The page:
Students become stewards of Copper River watershed

By Amy Brodbeck For The Cordova Times

Students, educators, and rowers in front of an escaped fish wheel along the banks of the Copper River. Back row, from left: Elias Hanson, Arctic Buchanan, John Appleton, Ria Smyke, Anika Witsoe, Nikki Friendshuh and Alexis Hutchinson; Front row, from left: Scott Hickox, Flynn Milligan, Eric Lutz, Glenn Hart, Akilena Veach, Helen Laird, Lauren Bien, Zoe Russin, Barry Whitehill, Kate Morse, Faith Collins, Thomas Abraham, Carolyn Venner, Luke Wassink, Ryan Chalker and Tim Skiba. Photo courtesy Flynn Milligan

An epic journey ended on the banks of the Copper River last week. Thirteen high school students and 10 adults completed a 10-day trek from the northern reaches of the Copper River watershed to the mouth of the river, near Cordova.

The Copper River Watershed Project orchestrates this trip through the Copper River Stewardship Program. This year, seven Cordova High School students joined six students from various upriver communities, including Kenny Lake, Glennallen, Slana and Gakona.
From traveling through the northern boreal forests to lush temperate rainforests, students saw the stark contrast between the upriver and downriver ecosystems.

Thomas Abraham, 9th-grader from Slana, was thrilled to see bears, Dolly Varden, and huge trees for the first time.

Students deflate rafts after traveling 91 miles down the Copper River as part of the Copper River Stewardship Program. Photo courtesy Meadow Scott
Students deflate rafts after traveling 91 miles down the Copper River as part of the Copper River Stewardship Program.
Photo courtesy Meadow Scott

Elias Hanson, Cordova 9th-grader, said he never realized how challenging fishing methods were in the turbid upriver waters. Kristen Carpenter, executive director of the Copper River Watershed Project, said the trip gives students a chance to explore “their bigger backyard, because we all depend on the entire resource.”

Because Cordova is not connected by a man-made road system, the links among watershed communities are sometimes overlooked.

“When I was little, I used to think Miles Lake was the end,” Hanson said, sharing how he previously viewed the watershed.

This program encourages students to think about the watershed as a whole.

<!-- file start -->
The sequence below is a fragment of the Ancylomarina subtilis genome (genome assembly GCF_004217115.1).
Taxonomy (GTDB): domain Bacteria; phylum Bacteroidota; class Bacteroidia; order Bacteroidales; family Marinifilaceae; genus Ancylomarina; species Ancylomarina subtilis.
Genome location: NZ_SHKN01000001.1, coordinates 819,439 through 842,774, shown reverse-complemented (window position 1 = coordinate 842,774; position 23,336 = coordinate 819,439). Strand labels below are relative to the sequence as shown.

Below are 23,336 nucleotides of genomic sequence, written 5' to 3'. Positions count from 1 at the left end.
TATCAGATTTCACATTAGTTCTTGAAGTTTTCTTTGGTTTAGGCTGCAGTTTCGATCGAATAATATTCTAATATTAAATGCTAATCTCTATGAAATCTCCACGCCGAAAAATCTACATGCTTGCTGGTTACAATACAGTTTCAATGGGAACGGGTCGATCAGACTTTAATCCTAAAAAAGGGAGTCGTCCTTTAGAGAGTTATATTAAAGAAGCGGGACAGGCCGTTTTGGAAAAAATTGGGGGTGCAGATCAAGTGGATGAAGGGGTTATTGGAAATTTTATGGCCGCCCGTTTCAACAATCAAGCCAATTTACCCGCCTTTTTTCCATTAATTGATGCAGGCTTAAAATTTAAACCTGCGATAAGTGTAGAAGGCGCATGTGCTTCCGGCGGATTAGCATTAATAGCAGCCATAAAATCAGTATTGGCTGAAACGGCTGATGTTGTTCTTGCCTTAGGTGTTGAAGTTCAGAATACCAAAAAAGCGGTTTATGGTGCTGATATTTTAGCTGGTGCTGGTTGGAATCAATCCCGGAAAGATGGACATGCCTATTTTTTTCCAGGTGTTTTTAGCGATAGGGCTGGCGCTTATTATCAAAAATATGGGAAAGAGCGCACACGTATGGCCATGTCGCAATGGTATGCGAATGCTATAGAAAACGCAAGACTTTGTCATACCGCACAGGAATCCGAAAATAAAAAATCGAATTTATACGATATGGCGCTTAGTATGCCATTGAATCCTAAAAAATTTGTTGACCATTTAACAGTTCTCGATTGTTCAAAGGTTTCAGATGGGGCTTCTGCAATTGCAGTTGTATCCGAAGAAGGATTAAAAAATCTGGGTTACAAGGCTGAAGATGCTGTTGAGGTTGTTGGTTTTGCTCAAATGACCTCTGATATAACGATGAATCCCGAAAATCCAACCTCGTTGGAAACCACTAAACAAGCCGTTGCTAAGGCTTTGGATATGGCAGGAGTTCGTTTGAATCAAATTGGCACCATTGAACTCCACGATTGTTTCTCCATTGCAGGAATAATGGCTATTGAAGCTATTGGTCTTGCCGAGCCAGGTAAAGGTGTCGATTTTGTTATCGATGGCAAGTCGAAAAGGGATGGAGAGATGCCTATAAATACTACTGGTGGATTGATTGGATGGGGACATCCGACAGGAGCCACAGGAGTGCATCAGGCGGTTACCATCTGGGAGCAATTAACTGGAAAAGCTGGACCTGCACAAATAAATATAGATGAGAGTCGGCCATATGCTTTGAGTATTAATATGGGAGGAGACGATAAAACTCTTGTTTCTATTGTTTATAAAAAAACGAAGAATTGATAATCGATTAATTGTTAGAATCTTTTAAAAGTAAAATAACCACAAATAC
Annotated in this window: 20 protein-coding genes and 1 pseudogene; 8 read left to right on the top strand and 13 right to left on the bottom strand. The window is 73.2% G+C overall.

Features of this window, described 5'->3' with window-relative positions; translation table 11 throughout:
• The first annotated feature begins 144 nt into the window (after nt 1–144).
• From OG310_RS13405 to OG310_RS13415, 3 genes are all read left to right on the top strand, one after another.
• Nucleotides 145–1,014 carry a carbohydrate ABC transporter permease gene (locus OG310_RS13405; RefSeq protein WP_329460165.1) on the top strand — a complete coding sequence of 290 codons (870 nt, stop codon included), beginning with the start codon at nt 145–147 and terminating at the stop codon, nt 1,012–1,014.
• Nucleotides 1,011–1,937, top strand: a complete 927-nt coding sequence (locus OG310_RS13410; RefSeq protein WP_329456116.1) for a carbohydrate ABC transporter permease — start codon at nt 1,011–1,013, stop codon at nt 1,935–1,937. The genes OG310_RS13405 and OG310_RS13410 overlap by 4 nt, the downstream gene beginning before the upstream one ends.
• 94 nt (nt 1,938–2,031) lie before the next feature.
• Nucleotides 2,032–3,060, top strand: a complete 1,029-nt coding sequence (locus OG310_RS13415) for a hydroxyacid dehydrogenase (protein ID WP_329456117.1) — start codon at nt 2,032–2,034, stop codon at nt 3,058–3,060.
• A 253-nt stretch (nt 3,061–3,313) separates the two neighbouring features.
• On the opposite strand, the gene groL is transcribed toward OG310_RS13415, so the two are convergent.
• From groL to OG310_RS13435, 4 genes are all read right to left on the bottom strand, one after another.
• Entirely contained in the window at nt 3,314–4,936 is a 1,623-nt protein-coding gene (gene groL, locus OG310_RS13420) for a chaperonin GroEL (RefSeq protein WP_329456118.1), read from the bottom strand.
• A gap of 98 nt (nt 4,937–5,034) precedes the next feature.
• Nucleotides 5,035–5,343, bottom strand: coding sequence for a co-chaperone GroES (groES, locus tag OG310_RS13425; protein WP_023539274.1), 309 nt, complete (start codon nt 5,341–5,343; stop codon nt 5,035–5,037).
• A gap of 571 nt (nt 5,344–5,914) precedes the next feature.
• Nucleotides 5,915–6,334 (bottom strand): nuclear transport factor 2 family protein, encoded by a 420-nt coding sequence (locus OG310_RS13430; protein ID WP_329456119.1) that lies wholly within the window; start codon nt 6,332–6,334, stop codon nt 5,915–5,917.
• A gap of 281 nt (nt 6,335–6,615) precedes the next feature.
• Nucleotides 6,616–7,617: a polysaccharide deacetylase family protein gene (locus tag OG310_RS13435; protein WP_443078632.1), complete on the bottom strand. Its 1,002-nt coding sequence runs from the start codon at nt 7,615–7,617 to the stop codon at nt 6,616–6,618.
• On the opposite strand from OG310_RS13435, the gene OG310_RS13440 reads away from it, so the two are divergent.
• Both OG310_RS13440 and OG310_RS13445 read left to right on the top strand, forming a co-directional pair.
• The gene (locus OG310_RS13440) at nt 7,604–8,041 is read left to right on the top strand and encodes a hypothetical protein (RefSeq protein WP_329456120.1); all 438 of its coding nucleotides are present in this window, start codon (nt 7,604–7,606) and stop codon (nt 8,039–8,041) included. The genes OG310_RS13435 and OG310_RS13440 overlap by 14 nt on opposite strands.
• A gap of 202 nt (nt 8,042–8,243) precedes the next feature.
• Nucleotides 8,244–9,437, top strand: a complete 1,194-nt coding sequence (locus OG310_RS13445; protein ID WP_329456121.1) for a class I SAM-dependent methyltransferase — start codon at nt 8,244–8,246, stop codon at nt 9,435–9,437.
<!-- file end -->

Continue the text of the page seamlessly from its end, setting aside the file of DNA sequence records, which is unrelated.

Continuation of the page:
“We’re kind of on a balance,” Abraham said. “If something is off on one side, it can impact both sides of the scale.”

These realizations are crucial for sustainable resource management, which is ultimately the aim of the program, said program director, Kate Morse.

“These are the future stewards of the watershed,” Morse said. “The more they understand the importance of an intact, healthy ecosystem and the diversity of uses and lifestyles supported by salmon, the better decisions they might be inclined to make.”

Before setting off on the 91-mile rafting trip from Chitina to Cordova, students toured the Gulkana Hatchery, were introduced to the Alyeska Pipeline, and learned about fish wheels and other subsistence fishing techniques.

After setting off on their six-day rafting adventure, Morse describes how the students were amazed at the terrain changes — shifting away from places like Kenny Lake, which receives 9 to 10 inches of rain per year compared to Cordova, where similar rainfall can occur in a single day in September.

Students conducted three plant surveys along their route, first in the boreal forest, then on the banks of the Copper River and finally in the temperate rainforest at the mouth of the river.

They also got their feet wet in a citizen science project called ‘Salmon Blitz,’ in which participants document salmon habitat along the Copper River watershed, with the goal of informing future resource management decisions. Upon reaching Cordova, Meadow Scott, PWSSC education specialist, led students on a rainforest hike and helped them conduct a plant survey. See time-lapse video of the process at PWSSC’s Facebook page.

Additionally, the US Forest Service introduced students to Dusky Canada Goose nesting grounds on the Delta and the Alaska Department of Fish and Game showed students how and why they dissect fish ear bones, or otoliths, to learn more about their life histories.
“It takes a watershed to raise good watershed stewards,” Morse said. “There is a myriad of partners that make this program happen.”

Morse of the CRWP and Robin Mayo of the Wrangell Institute for Science and Environment were key educators on this trip, as well as Lauren Bien of the PWSSC and Glen Hart of Wrangell St. Elias National Park and Preserve. Additional Stewardship partners include the Bureau of Land Management and the US Forest Service. Morse also sends a big thank you to parents for facilitating their child’s participation and encourages the Cordova community to continue setting a good example for our youth by acting as good stewards of the Copper River watershed.

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